Detroitisit has partnered with Ford Motor Company to bring you stories about the individuals, businesses, and organizations working to take our city into the future. In this multi-part series, we hear from leaders, innovators, founders, and stakeholders on ways they integrate their missions and knowledge in the image of the city’s landscape.
Detroit is the Motor City. Its very foundation is rooted in collaboration. Detroit is also mobility, tech, big business, and startup entrepreneurs embedded in the community, coming up with innovative solutions to evergreen problems. Playing off this collaborative ecosystem has become crucial for those supporting innovation, most notably by Mo Rocca, host of Henry Ford’s Innovation Nation on CBS.
Mo Rocca was raised on television.
“I memorized the TV Guide when I was ten years old. This was pre-cable, so it wasn’t a huge deal, but it was still a lot of TV shows to memorize,” he said.
Years later, he would go on to spend a lot of time on television, most famously as a commentator on VH1’s “I Love the 70s” and “I Love the 80s” and a correspondent on “The Daily Show.”
As a child, he spent Saturday mornings watching Sid & Marty Krofft’s “Land of the Lost”— “It involved dinosaurs. They seemed realistic at the time.”
In this 1970s TV show, a widowed ranger and his two children find themselves stranded on a mysterious island, by way of a waterfall vortex that opens after an earthquake strikes during a rafting expedition. Imagine Gilligans island—with dinosaurs.
Today, Mr. Rocca hosts his own Saturday morning show, Innovation Nation. It’s less fanciful than a Krofft production for sure, but it still captures the imagination. The STEM-themed series explores modern inventions through the lens of the past. Unlike Land of the Lost’s mysterious island, Innovation Nation is set in a very real, and equally exciting, location: the Dearborn’s Henry Ford Museum.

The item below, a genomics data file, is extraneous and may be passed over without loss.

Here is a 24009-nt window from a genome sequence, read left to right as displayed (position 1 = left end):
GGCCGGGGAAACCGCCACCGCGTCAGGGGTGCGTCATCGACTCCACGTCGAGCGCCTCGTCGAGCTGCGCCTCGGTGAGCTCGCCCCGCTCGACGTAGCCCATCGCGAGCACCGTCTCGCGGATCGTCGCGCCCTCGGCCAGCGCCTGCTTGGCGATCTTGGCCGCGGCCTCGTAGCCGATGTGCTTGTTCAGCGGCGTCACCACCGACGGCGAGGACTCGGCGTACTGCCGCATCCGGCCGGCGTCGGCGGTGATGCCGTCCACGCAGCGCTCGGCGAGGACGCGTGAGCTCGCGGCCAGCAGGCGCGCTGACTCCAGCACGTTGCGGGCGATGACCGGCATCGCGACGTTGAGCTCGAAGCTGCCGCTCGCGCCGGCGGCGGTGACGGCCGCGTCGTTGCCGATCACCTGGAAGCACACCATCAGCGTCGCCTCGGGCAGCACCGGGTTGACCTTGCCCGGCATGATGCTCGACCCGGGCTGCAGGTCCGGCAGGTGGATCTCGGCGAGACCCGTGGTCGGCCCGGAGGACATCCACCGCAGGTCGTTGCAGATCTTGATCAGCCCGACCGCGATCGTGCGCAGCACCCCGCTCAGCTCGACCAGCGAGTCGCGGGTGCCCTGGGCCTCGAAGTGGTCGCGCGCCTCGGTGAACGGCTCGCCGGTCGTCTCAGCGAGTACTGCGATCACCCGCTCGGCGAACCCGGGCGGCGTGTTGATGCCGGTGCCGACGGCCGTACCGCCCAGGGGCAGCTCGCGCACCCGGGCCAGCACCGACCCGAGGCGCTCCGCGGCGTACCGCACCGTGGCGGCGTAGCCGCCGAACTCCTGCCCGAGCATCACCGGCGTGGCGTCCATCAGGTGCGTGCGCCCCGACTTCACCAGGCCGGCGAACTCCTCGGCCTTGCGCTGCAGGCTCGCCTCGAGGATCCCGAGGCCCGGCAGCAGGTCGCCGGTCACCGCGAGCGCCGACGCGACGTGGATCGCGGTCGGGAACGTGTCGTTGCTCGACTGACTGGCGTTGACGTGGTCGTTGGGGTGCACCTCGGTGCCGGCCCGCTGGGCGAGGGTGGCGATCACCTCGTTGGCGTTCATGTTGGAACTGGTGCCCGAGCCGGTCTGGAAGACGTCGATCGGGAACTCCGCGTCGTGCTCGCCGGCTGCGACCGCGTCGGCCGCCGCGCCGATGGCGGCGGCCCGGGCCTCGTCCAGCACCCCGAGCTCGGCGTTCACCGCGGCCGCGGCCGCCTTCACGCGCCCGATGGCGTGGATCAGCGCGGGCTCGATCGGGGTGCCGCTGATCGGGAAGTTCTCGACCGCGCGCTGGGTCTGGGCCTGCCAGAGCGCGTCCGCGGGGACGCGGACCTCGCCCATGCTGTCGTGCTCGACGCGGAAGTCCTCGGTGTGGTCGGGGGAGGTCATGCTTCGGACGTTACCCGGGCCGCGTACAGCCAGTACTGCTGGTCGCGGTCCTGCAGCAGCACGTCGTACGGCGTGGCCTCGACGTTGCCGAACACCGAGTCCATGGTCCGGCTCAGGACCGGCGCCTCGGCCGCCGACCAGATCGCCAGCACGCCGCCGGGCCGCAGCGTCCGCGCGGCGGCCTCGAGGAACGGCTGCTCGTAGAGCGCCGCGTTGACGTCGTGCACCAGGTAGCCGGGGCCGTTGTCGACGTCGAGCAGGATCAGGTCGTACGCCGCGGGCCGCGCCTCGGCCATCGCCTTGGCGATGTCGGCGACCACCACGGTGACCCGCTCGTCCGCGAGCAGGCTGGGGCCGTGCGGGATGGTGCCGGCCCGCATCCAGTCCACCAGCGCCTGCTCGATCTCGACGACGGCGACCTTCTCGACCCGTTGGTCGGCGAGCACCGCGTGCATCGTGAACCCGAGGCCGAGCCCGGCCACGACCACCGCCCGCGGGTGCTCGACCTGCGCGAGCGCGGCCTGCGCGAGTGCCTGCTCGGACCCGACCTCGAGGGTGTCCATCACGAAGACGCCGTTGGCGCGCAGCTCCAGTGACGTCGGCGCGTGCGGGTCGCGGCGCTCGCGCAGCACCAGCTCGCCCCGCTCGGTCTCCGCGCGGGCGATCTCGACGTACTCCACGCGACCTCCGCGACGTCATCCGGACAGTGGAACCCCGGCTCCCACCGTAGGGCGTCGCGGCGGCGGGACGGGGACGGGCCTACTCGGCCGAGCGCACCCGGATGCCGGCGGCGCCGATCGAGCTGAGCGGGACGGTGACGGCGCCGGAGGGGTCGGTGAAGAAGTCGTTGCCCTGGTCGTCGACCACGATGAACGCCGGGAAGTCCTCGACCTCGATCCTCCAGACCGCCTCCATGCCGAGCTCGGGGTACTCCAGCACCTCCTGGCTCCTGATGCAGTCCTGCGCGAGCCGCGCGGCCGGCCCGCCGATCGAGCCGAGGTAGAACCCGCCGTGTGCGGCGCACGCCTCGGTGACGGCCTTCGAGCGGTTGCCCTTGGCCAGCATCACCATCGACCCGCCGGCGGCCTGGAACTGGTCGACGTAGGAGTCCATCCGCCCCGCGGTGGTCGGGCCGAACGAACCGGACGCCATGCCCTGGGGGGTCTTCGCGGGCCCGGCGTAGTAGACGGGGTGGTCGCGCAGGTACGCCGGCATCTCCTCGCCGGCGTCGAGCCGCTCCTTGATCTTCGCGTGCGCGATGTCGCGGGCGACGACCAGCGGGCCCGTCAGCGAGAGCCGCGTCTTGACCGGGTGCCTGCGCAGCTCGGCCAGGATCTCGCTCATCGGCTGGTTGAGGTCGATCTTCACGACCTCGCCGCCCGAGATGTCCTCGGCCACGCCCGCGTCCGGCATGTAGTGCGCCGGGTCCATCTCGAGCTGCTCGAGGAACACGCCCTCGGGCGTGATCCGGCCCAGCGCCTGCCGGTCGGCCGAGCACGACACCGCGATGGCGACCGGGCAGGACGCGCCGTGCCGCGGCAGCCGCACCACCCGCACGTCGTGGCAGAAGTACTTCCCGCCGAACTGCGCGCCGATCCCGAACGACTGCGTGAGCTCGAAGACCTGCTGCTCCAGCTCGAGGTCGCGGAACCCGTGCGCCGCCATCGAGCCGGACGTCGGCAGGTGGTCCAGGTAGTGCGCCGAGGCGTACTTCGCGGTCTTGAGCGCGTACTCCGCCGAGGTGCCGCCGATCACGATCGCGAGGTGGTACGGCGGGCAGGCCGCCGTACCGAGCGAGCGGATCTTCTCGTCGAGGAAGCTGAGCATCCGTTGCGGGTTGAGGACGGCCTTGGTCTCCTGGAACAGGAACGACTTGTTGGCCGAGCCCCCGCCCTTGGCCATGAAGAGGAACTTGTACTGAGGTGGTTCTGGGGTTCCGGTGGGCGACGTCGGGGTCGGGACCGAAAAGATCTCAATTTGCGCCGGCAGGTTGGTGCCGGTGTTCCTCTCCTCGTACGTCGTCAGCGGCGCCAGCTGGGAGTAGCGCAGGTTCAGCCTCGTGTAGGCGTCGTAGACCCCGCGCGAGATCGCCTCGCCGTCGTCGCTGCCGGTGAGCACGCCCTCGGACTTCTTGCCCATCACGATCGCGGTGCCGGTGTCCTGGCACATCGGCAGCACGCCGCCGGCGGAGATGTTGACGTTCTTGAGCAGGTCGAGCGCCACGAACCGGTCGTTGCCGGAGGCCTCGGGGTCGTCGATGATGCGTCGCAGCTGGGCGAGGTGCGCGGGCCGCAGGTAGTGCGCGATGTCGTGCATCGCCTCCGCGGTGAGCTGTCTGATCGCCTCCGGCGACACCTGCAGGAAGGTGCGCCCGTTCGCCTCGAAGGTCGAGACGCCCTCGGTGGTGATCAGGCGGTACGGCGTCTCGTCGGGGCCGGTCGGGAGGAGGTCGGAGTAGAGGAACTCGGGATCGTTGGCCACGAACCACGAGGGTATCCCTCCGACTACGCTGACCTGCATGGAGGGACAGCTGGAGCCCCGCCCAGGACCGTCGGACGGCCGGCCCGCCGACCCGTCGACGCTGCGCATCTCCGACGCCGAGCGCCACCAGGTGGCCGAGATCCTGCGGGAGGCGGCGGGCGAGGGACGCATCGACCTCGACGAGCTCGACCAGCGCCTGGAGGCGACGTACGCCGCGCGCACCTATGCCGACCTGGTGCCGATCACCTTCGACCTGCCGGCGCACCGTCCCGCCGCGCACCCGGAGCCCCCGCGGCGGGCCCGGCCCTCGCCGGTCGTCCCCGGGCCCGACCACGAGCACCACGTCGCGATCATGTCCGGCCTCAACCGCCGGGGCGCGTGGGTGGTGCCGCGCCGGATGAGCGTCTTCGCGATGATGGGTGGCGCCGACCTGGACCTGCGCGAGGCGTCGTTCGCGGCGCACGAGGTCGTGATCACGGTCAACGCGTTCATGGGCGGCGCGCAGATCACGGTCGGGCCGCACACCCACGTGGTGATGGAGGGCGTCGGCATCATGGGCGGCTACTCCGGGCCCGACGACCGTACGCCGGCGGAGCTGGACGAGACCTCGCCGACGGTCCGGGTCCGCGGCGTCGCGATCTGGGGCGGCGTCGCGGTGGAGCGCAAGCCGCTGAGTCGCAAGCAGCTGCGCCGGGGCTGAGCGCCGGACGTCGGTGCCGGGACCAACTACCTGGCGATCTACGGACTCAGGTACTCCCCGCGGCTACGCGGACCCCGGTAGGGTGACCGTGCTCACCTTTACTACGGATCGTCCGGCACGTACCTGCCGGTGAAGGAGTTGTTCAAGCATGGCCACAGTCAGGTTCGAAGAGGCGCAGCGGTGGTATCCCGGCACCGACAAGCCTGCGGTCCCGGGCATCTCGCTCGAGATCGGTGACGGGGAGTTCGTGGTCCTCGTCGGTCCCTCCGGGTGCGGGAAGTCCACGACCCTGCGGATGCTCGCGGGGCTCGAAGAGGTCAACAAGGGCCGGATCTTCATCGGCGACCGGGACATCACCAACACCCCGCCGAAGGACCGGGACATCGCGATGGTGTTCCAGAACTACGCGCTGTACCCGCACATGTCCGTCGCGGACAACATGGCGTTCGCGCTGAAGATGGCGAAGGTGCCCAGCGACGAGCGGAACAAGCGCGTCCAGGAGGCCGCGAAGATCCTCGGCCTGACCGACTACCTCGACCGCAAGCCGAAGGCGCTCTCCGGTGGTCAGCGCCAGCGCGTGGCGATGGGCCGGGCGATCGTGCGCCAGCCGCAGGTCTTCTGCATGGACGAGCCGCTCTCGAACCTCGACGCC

A museum that, it turns out, holds a special place in Mr. Rocca’s heart:
“For years, I had wanted to come visit this museum. I grew up in the Washington DC area with the Smithsonian, I was surrounded by museums, but I read about this museum…One of the major reasons I wanted to get this job and do it was so I could hang out in this museum. I always try to do things—only do things that I’m genuinely interested in. If you fake it, the audience figures that out.”
Today’s Saturday mornings television audiences are invited on a field trip to the Henry Ford, where Mo explores innovations of yore as a launchpad into the present: each episode highlights a modern–day innovation or inventor. Past episodes include topics such as bread belt, plastic-eating enzyme and cat shelf.
Yes, truth is stranger than fiction, and, thanks to Mo’s charming style and unique ability to simplify large concepts, it’s also more accessible. Innovation Nation celebrates normal people doing extraordinary things.
Expecting every child to be the next Einstein is a bit much but growing up to be the person who invents the next safety slide or sleep watch are dreams that build the future.
We caught up with Mo at the Henry Ford, in-between shoots for Innovation Nation, to learn more about him and his connection to Detroit. Watch the video and talk to us. What’d you think about Mo and Innovation Nation?